For the first thirty minutes of Sunday's meeting with the Penguins, the Capitals seemed to be keeping pace. After matching each of Pittsburgh's first two tallies, including a fluke bounce off the glass that Penguins goalie Tomas Vokoun completely misplayed, the Capitals proceeded to give up three goals in just over seven minutes.
That hole would, once again, prove too deep for this Washington team to climb back out.
"They're a dangerous hockey team," said Penguins captain Sidney Crosby. "They created a lot of chances and at certain points we had to play good defense.”
Despite receiving three power play opportunities to respond, Washington would only capitalize on one of them.
"They feel [dangerous]. The power play in particular," said Penguins head coach Dan Bylsma. "They were two minutes in the offensive zone and they've got one-timers from Green, Ovechkin and Brouwer in the middle. With two great playmakers distributing the puck it feels pretty darn dangerous out there. We also see the three, four, maybe five times where they get the speed through the neutral zone and Ovechkin is going with speed. They're a dangerous team when they're like that."
The Capitals did turn the heat up on their former netminder, putting eleven shots on Vokoun in the third period after a sleepy second where he faced just four. Despite the increased pressure, the Capitals could manufacture only one power play goal when an open Mike Ribeiro sent Troy Brouwer's rebound home to make it 5-3. After showing an impressive amount of discipline through the better part of three periods however, the Caps gave Pittsburgh a two-man advantage with a minute and change left on the clock, which Chris Kunitz mailed home for a hat trick.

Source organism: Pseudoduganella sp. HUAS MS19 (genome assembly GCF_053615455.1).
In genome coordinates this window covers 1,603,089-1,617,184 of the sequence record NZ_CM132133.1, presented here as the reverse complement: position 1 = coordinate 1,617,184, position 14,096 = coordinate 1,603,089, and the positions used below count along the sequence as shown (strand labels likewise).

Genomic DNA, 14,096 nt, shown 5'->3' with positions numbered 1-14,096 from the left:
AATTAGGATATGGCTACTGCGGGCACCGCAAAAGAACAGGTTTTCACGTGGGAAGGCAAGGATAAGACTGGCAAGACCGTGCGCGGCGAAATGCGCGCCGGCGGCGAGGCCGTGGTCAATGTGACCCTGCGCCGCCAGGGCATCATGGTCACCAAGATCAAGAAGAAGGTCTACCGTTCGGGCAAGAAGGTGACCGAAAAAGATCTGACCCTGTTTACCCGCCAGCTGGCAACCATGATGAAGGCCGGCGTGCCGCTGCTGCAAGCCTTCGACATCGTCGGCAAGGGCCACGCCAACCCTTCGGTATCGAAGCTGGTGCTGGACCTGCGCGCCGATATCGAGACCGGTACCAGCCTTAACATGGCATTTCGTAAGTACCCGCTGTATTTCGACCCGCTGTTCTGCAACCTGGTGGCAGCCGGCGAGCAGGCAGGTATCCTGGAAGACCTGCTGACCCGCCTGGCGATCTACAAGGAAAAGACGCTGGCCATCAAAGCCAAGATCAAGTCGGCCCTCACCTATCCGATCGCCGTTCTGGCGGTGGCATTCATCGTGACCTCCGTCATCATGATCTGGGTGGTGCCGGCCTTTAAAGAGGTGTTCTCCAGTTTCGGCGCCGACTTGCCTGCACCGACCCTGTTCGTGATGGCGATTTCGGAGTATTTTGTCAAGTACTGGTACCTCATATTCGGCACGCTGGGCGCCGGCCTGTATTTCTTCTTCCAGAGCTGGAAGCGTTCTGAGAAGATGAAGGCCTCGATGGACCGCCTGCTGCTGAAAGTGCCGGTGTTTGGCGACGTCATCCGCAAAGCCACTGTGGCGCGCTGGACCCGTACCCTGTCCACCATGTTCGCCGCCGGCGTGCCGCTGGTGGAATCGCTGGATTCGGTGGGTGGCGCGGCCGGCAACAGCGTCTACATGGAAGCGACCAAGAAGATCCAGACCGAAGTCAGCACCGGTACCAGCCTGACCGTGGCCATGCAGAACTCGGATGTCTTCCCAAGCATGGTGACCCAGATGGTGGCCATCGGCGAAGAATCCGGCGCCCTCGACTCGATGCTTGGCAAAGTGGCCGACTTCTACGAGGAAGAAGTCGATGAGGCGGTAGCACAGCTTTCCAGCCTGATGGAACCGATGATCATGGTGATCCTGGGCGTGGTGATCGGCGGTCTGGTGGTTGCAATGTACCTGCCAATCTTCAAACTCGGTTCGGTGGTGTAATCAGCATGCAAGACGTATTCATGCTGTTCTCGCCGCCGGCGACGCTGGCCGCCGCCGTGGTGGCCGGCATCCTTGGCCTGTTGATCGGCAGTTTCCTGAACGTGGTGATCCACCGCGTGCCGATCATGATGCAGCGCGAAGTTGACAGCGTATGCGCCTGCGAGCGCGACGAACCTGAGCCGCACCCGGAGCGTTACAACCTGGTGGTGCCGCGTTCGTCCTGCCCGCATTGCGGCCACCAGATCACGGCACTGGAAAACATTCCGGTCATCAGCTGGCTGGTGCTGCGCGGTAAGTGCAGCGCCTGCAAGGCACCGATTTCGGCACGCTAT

"The score was 6-3 but it was a tough game for me and I think it was closer than that," said Vokoun. "It wasn't an easy game by any means. It was kind of chippy with pucks bouncing around in the crease."
Vokoun admitted that his view of his former team wasn't the best from his vantage point, but one thing certainly stood out to him.
"Surprisingly they weren't shooting much as Capitals," said last year's Caps starting netminder.
The Capitals put 24 shots on Vokoun, but frustratingly had 22 shots blocked and 17 that missed their target.
"It's a great team, you look at them on paper and they're a really good team," said Vokoun. "I'm sure they're going to pick it up."
The Capitals are now 2-6-1 on the season, good for fourth place in their division. Though one game could still be the difference between fourth and second in the Southeast, they haven't shown any semblance of consistency to assure fans that "good on paper" will translate to good on the ice.
"It's always tough when you have a new coach and three times in less than a year they've changed the psychology of the team and how they play," said Vokoun. "It took us at least 20 games to change when Dale [Hunter] came and to get in grips with the new system. Without training camp they're already a step behind."
Last year's team ended up just fine despite their rocky start under then head coach Dale Hunter, but in a 48-game season, these Capitals don't have "at least 20 games" to spare.